Monday, Sept. 14, 1942
The first big difference between home and the Midwest for my mother may have been the fervor with which the GOP bashed Roosevelt. The front page of today’s Chicago Tribune reported Governor Dwight H. Green was mobilizing a campaign to take back Congress from the Democrats. For Jews especially, it was chilling to contemplate a government that might take a less aggressive stance against Hitler. Meanwhile, the Russians stood their ground at a huge cost and waited for their natural ally, winter, to lend them a hand against the Nazis. Beware General Winter, they warned the Nazis.
At home, my father was still reeling from his mother’s reaction to the marriage. Part of the problem was certainly the secrecy with which the plans had been made. Although he had kept his mother in the dark, his sister was an accomplice. On Aug. 13, my father wrote advising my mother to go with his sister to pick out a ring if she wished or to wait until they were both back East in November. “As far as the rationale of our relationship – to the landlord, maids, and my friends, we were married back East – It just couldn’t be done any other way – They don’t even rent apartments to single men out here.”
When he didn’t get a response in due time, he wrote, “Do you realize it was ten days since your last letter, and my hair was coming out in big bunches.. If you only knew the depths of despair I had fallen into by the time your letter came… I had a fistful of change ready to call you today if no letter came and if there was no answer to the phone call, I was all ready and all arrangements were made to take the train East… If you only knew how my imagination ran riot in the last few days, how many sleepless night were passed and how often I have been to the Post Office and hour before opening time… I thought of everything from death to marriage and birth and back –don’t ever do it again, darling. Next time I’ll surely burst a blood vessel..or something.”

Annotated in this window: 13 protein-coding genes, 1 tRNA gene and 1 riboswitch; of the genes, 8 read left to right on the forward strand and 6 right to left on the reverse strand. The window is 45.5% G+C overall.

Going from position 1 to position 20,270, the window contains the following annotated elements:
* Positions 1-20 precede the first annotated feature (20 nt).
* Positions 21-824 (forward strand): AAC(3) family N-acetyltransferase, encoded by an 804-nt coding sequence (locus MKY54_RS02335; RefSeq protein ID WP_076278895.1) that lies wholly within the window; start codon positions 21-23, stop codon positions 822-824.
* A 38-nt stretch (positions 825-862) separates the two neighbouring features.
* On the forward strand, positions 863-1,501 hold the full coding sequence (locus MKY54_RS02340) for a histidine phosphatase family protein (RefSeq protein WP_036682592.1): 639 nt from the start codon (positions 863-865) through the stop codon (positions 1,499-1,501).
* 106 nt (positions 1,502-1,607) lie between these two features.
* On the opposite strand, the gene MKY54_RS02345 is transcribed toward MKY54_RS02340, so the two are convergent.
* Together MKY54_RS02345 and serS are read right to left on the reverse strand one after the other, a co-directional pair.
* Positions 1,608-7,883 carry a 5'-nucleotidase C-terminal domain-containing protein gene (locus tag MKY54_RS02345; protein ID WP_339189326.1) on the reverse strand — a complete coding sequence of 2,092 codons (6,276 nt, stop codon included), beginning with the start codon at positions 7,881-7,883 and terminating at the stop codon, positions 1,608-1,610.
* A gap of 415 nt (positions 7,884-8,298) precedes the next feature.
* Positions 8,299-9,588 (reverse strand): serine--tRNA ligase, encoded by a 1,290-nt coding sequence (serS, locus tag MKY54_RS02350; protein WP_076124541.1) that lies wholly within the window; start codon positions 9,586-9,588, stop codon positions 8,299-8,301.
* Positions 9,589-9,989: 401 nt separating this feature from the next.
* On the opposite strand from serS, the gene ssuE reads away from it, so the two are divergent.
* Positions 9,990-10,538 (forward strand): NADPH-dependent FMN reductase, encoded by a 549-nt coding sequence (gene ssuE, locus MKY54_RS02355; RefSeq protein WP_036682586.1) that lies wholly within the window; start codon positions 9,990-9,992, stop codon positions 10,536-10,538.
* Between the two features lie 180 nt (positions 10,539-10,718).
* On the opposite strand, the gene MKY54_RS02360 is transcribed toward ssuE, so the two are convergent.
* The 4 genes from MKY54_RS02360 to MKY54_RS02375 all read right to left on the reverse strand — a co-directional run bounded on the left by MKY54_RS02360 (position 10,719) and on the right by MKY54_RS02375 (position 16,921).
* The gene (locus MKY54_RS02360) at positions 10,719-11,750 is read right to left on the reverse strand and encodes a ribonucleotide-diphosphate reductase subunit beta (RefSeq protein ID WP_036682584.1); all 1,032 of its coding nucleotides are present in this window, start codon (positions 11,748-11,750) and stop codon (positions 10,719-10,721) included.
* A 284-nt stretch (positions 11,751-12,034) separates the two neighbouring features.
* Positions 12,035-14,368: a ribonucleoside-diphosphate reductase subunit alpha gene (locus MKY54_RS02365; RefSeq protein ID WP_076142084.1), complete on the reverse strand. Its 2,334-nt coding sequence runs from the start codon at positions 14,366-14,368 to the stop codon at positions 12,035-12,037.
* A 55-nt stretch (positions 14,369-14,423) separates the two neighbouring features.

He reminded her that the offer of the ring “was to give you confidence and to stave off a multitude of inquiring glances.”
My mother had been away and came home to a pile of letters. Her response on Aug. 24 was a dash of cold water. “I just got back to your six letters… I guess you’ve pegged the problem because the success or failure of our trial period must depend on my bias in the first place… If I knew by instinct or by any other method that we shouldn’t marry, I’d stay right here and wild bulls wouldn’t turn my face to Chicago… But such is not the case. I’m not sure whether I love you or not but I’m unshakably certain about the kind of guy you are and I have a definite pull in your direction… And so, without a clear idea of why, I’m coming to Chicago. Believe me, I am not aware of what the conclusion will be.. I am coming prepared to understand you, to help you understand me, to build a companionship, to stimulate you and be proud of you. If that is acceptable to you, I’ll feel that neither of us is making concessions or risking anything. Let us be prepared for failure and hopeful for success. What do I mean by success? That I become your wife.”
As for a ring: “I decided to let all of that follow rather than precede my stay in Chicago” but “Yes, my dear, I’ll bring everything I can to back up the investment of time.” She would take the Pacemaker and arrive on a Sunday.
My father was ecstatic: “Go straight through to Chicago. I’ll be waiting at the station. Eat a light breakfast on the train – just coffee – because I’ll have a real breakfast ready for you at home. After breakfast I’ll guess you’ll want to take a shower and go to bed for a few hours. I don’t suppose we’ll do much Sunday – just sort of look around the neighborhood and get acquainted with some friends… I’m so happy I could do anything and everything – get a shoe rack, tie rack, find out where the tennis courts are, try to get some coffee, arrange for milk, a telephone, salt, sugar, bacon, eggs, etc.” And “Tonight I’m going to kneel by the bed and pray. So, until Sunday, I’ll leave you in God’s hands.”